Parents Page

If you are reading this page, I am going to assume you have at least one junior golfer in your family.  I have coached many juniors over the years and have witnessed parents who are fantastic and others who had an adverse affect on their kid’s lives and games.

There are two goals I have for my students who are junior golfers.  In order of importance to me:

  1. That they develop into great human beings who are:
    • Honest
    • Hard working
    • Show great etiquette and respect for others and the game
    • Great role models for the next generation of juniors
    • Good students and work hard at school
  2. That they enjoy golf and reach their potential.

If these goals are met, your child will be a great member of the community and will have great opportunities to move to the next level in golf (university or professional) or will have a foundation in golf that will let them enjoy the game for the rest of their lives.

Job of the Coach

  • Provide a checklist of the skills needed to play elite golf
    • Swing
    • Short Game
    • Mental Game
    • Fitness
    • Nutrition
    • Tournament Preparation
    • Time Management
    • Scholarship Pursuit and university selection
    • Equipment needs
  • Provide guidance on how to improve the various skills, raising them to elite standards
  • Counsel the parents on their job and answer questions

 Job of a Golf Parent

    • Provide Unconditional Love and Support
    • Reward effort and not scores
    • Focus on positives of the junior’s game
      • Studies have shown, on a typical day, a child will hear 453 negative comments and only 15 positive ones.
      • Every time you speak to them, decide which total you want to contribute to
    • Contribute to a junior golfers “golf esteem” in a positive way.
      • To play great golf under pressure, a player must have a very well established belief in their abilities as a golfer
      • This belief must be overwhelmingly positive if a player is to expect greatness from themselves 
      • Humans remember bad things 3 times as easily as good things.  Every time we input a bad memory into our “mental filing cabinet”, we have to put in 3 good memories just to get back to even.

Good Pre-Tournament comments:

      • “Give each shot your best today”
      • “Focus where you want the ball to go”
      • “You’ve worked hard to get ready, now go have fun”

Good Post Round Comments:

      • “How was your day?”  –  Let them decide how to describe it.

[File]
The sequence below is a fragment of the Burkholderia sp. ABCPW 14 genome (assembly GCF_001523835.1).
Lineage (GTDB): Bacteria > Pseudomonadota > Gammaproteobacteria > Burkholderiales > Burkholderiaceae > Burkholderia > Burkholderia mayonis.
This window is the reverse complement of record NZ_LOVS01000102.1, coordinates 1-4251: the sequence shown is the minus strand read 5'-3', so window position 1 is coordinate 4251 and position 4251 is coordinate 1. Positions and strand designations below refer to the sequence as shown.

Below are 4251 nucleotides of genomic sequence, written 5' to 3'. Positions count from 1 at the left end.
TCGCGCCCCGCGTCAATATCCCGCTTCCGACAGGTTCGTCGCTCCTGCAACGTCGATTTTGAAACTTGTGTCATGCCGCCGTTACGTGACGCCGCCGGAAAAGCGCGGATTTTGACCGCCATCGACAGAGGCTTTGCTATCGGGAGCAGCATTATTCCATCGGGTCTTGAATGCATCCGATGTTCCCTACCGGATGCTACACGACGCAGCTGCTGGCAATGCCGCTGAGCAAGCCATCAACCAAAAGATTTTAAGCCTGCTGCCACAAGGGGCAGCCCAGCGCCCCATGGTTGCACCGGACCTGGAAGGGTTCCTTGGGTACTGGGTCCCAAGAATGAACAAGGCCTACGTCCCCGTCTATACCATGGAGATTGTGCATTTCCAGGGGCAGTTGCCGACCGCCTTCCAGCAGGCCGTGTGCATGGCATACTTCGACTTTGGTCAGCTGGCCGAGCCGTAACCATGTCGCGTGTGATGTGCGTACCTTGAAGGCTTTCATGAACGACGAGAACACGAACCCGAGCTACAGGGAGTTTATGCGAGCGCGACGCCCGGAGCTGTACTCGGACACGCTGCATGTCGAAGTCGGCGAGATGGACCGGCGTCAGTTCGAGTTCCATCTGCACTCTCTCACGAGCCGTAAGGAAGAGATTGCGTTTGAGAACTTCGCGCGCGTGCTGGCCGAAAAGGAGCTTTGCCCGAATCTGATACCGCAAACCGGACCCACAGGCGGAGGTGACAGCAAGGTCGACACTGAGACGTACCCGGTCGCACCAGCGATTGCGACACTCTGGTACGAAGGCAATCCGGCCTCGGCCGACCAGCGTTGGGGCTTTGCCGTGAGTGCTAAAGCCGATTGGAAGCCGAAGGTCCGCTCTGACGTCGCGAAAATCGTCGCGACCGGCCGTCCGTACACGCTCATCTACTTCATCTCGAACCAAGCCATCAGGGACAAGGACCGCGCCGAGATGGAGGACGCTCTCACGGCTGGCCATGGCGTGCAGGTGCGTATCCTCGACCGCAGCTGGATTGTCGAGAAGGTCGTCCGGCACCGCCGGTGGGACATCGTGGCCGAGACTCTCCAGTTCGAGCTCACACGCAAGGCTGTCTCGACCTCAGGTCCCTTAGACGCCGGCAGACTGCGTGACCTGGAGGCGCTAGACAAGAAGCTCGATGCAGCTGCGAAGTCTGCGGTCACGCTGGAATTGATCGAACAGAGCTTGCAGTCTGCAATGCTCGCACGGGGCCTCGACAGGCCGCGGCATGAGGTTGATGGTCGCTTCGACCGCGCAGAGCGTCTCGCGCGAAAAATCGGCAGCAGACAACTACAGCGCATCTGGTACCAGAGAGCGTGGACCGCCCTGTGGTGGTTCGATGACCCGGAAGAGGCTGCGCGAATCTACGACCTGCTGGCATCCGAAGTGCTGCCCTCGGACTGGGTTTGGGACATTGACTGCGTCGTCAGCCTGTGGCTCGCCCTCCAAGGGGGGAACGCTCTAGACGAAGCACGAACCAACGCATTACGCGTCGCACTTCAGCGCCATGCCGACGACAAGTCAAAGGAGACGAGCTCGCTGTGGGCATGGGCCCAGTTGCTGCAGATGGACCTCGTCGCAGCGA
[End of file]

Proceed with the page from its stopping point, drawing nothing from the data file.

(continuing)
• If they answer with a score, ask “was it a good score or a poor score today?”
      • “Did you try your best?”
      • “Did you have fun?”
      • “What did you learn today?”  This is a great question regardless of how they played.  It breeds a get better everyday mentality.
      • “What were the best shots you hit today?”
      • “If you could go back in time, how far back would you go and what would you do differently?”

Biggest mistakes I have witnessed:

      • Pushing the child beyond their dreams or motivation.  Remember, if this isn’t their dream, no matter how much talent they have, it will not end well.
      • Giving rewards based on scores and not effort
      • Focusing on mistakes made rather than positives
      • Taking on the role of coach and worse yet, contradicting the coach.  If you don’t like what your coach is doing, speak with him or her.  If it continues, find a new coach.
      • Getting advice from too many coaches, leading to confusion for the athlete.
      • Having the child specialize in golf too early in life.  I believe, and a lot of research supports this belief that children who specialize too early are overly susceptible to injury as their body will develop imbalances.  I coach with the mind that kids should develop movement skills first and then sport specific skills later.
      • Making the child use ill-fitted equipment, typically too long and heavy.  Along the same lines, moving up to adult clubs too early because the child wants the “cool” clubs.
      • Rushing to get a “full set”. Kids learn a lot of creativity and game management skills when they only have a partial set.
      • Moving the child to longer courses before they can shoot under par.  PLEASE, let your child play the front tees as often as possible until they regularly shoot under par.  To be great someday, they will need to comfortable with being under par.

Please check back often, as I will be adding to this page all the time.  Please let me know if you have any questions about your child’s development as a golfer.